Friday, February 03, 2012

Science: Looking at some data regarding global warming

According to this article, one of the methods of assessing global temperatures is by satellite detection of O2 vibrations.

The web site that archives the readings is located at the University of Alabama in Huntsville Earth System Science Center.

To see a graph of the data they have been collecting.  Or click on the image below.


The data has only been collected since 1978.  In the grand scheme of the age of the earth, this is almost nothing.  Since industrialization (around 1800), this represents about 16%

There other data regarding the question of global warming is greenhouse gases of which CO2 gets the most attention.

There are the measurements of greenhouse gases at various sites compiled at Cape Grim in Australia since 1976.



Obviously, these two bits of data aren't the only things to consider in the question of global warming.

One can say that CO2 levels are rising.

One can say the last decade has seen above average temperatures as measured by O2 vibrations though the actual rise is somewhat modest.

Additionally, the fact that the prior decade was below average suggests CO2 levels and temperatures at least in this time scale do not directly correlate.

One might say CO2 levels help drive temps up but other forces might drive them down and in the past decade the up side has been stronger.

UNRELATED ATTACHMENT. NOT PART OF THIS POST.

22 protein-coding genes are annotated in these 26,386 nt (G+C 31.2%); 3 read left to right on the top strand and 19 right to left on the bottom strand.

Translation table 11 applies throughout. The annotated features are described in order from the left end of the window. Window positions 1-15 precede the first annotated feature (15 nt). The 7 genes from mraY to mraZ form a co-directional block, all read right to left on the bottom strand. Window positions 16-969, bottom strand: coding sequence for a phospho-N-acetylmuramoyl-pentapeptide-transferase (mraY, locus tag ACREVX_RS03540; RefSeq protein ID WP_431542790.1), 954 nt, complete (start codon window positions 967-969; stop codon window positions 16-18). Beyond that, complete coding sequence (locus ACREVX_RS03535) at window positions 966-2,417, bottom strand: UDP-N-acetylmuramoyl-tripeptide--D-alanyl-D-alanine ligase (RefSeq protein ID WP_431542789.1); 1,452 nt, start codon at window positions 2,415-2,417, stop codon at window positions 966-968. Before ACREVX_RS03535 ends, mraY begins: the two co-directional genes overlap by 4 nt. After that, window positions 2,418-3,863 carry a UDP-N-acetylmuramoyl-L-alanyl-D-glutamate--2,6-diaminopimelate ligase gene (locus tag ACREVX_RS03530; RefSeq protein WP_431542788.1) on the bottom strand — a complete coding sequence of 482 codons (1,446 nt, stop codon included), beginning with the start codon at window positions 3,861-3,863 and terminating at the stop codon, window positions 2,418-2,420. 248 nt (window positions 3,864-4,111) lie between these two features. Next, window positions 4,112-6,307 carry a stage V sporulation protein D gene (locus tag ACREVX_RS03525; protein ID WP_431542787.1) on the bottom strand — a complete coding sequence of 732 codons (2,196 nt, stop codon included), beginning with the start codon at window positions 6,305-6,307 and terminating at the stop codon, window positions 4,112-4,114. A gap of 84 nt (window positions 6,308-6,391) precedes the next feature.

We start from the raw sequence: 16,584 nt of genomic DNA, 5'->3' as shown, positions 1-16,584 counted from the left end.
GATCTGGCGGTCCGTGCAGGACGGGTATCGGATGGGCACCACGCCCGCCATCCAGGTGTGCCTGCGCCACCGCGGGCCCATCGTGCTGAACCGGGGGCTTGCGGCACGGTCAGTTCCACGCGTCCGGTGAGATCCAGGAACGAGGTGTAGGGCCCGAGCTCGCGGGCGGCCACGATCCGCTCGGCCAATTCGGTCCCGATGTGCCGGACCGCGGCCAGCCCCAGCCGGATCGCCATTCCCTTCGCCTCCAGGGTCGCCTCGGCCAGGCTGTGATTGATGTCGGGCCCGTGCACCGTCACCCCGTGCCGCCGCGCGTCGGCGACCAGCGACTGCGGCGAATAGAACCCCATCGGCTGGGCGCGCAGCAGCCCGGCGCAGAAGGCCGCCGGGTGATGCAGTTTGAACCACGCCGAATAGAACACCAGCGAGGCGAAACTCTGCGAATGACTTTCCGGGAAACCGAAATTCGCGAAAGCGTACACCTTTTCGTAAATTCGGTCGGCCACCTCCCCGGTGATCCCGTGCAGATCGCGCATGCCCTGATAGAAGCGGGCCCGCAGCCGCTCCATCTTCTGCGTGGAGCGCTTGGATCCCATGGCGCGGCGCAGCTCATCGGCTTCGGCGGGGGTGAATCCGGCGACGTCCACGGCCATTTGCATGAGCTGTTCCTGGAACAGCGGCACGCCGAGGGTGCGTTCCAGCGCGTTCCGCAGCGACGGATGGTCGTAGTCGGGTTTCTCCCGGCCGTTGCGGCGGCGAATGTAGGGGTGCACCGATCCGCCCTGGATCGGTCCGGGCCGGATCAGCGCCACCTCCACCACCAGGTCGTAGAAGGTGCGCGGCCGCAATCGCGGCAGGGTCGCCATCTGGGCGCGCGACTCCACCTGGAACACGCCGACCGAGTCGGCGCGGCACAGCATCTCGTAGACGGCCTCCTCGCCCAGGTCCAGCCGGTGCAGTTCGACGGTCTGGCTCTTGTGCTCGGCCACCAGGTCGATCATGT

Looking at the basis of the temperature graph more carefully, the y-axis is based on the differential relative to the average temperatures from 1979-2011 so what is informative is the slope of the line since the beginning of the data collection (see the Dec2011GTR pdf file at UAH archive).  If I'm using my Excel program correctly (forecast function) on the annual numbers from the Dec2011GTR.pdf file), one can obtain a line through the dots with a slope of 0.014C/year.  Thus, if the rate of change remains constant, 100 years from now, there should be a 1.4C rise in average surface temperatures relative to the average over 1979-2011.

I suspect the one key to understanding the issue is to understand the field of paleoclimatology - studying what temperatures were like on earth in historic time scales - and thus relying on temperture and CO2 readings established by other methods than what we have seen in the graphs above.  And the other key is the modeling to project into the future what the temperatures might be.

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